Shrimp Kebabs with Tomato Vinaigrette

Our menus depend a lot on what the weather is like.  When it is cooler or cold outside, I make heavier, heartier foods that will warm us up from the inside out.  When it is warmer, I make lighter foods that won’t weigh us down.  Well, with the weather Colorado has been having lately, we are all over the place.  The last time I made shrimp it was cool and crisp outside, but my husband really wanted something with shrimp.  No problem.  I made the paprika shrimp that came out great.  Paprika Shrimp  I had bought a 2-lb bag of the large 13-15 count shrimp and only used 1/2 of it for the paprika shrimp, meaning I still had 1/2 the bag left to use.  I could not refreeze it since it was already thawed, so we had shrimp twice this week.  Oh darn!  Fortunately we love shrimp.  It is one of our favorite seafoods.  This time, however, the weather had changed dramatically once again, and now it was in the mid 70’s.  I needed to make a dish that was lighter this time around.  Since I had a lot of tomatoes, I decided to make a tomato herb vinaigrette to use as a marinade for the shrimp and made kebabs.


Vinaigrettes are very easy to make.  Just mix everything together and in only a couple of minutes you have made a delicious vinaigrette.

Tomato Herb Vinaigrette

3-4 tomatoes, cut in large dice

1 TBSP garlic

salt and pepper to taste

1-2 tsp sugar

1/2 cup olive oil

1/3 cup red wine vinegar

5-7 fresh basil leaves

1 tsp each fresh thyme and oregano – dried is fine too

Mix everything together in a food processor until everything is blended and liquified, and voila!  Your vinaigrette is made.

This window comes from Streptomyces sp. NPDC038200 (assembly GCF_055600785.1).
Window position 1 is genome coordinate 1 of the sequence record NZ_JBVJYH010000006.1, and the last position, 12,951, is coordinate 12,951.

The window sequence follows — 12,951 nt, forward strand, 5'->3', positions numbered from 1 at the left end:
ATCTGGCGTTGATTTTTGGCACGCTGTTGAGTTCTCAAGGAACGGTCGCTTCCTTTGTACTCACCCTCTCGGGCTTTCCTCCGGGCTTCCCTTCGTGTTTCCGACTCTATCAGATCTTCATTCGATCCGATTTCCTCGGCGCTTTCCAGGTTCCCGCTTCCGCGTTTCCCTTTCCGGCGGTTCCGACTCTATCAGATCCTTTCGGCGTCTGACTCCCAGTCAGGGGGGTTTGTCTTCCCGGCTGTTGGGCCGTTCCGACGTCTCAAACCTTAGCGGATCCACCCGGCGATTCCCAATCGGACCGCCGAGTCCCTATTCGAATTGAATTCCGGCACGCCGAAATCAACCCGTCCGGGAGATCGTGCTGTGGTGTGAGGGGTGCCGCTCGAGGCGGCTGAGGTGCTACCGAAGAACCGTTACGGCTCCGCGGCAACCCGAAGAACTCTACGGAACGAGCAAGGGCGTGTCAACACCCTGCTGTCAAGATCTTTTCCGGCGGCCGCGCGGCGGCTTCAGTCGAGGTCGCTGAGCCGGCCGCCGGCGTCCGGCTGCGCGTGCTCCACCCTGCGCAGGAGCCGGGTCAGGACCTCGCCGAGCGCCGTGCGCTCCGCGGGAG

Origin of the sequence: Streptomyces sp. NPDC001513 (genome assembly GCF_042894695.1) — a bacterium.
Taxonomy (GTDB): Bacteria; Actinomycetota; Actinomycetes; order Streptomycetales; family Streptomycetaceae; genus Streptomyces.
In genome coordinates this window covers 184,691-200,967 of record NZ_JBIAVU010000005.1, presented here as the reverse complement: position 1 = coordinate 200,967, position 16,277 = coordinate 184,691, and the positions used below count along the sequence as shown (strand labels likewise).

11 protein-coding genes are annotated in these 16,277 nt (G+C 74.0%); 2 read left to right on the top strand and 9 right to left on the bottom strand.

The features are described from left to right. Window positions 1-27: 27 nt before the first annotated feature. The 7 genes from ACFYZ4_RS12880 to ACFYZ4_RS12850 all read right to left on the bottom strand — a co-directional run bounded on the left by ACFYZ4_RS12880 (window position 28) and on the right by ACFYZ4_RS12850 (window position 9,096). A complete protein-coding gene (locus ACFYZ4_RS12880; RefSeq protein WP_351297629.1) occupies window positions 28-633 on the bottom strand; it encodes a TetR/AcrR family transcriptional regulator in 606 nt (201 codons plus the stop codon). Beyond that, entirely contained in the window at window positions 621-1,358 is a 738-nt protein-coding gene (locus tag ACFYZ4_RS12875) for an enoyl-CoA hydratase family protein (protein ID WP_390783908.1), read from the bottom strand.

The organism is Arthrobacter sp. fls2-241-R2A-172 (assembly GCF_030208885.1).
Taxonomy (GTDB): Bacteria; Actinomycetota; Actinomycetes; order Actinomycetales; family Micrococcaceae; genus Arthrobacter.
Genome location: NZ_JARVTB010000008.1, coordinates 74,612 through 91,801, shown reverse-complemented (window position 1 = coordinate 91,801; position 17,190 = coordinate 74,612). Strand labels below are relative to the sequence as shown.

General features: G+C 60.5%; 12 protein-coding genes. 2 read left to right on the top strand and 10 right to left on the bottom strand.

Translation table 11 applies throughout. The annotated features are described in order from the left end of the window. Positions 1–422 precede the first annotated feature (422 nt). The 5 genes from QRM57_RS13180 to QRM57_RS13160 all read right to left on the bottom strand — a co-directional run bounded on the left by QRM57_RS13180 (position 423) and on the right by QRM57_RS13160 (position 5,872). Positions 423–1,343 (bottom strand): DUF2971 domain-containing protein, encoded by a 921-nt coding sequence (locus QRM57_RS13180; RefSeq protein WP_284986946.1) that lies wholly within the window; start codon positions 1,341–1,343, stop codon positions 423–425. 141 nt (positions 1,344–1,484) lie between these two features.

You can use it as either a marinade for chicken, fish or vegetables, or as a a dressing for salads.  It’s very tasty, very healthy and very easy to make.  It’s a win/win all the way around.  I used it as a marinade for my shrimp kebabs, but I have plenty left over for a delicious salad too.  Because of the acidity in this vinaigrette, or most vinaigrettes for that matter, if using it as a marinade, particularly for shrimp or seafood, do not let it marinade for longer than about 30-60 minutes or it will break down the delicate proteins of the shrimp and seafood, and will “cook” them before you actually apply any heat.  If using it as a marinade for chicken, it can marinate for about 4 hours and it will still be fine.  You actually want those proteins to break down because it will also act as a tenderizer.


I grilled them shrimp and served it over lentils, topping it with more sauce.  I served it alongside some asparagus topped with more tomatoes, mushrooms, garlic and onions (one of mys favorite ways to eat my asparagus), warmed bread and a glass of chardonnay.  It was the perfect way to end the day.  Although the flavor of the shrimp and lentil combination was delicious, I probably should have chosen something different than red lentils, because everything on the plate was red.  It’s all about the presentation, you know.  🙂  But it all tasted great, and in the end, the taste is really what matters most.





Author: ajeanneinthekitchen

I have worked in the restaurant and catering industry for 35 years. I attended 2 culinary schools in Southern California, and have a degree in culinary arts from the Southern California School of Culinary Arts, as well as a few other degrees in other areas. I love to cook and I love to feed people.

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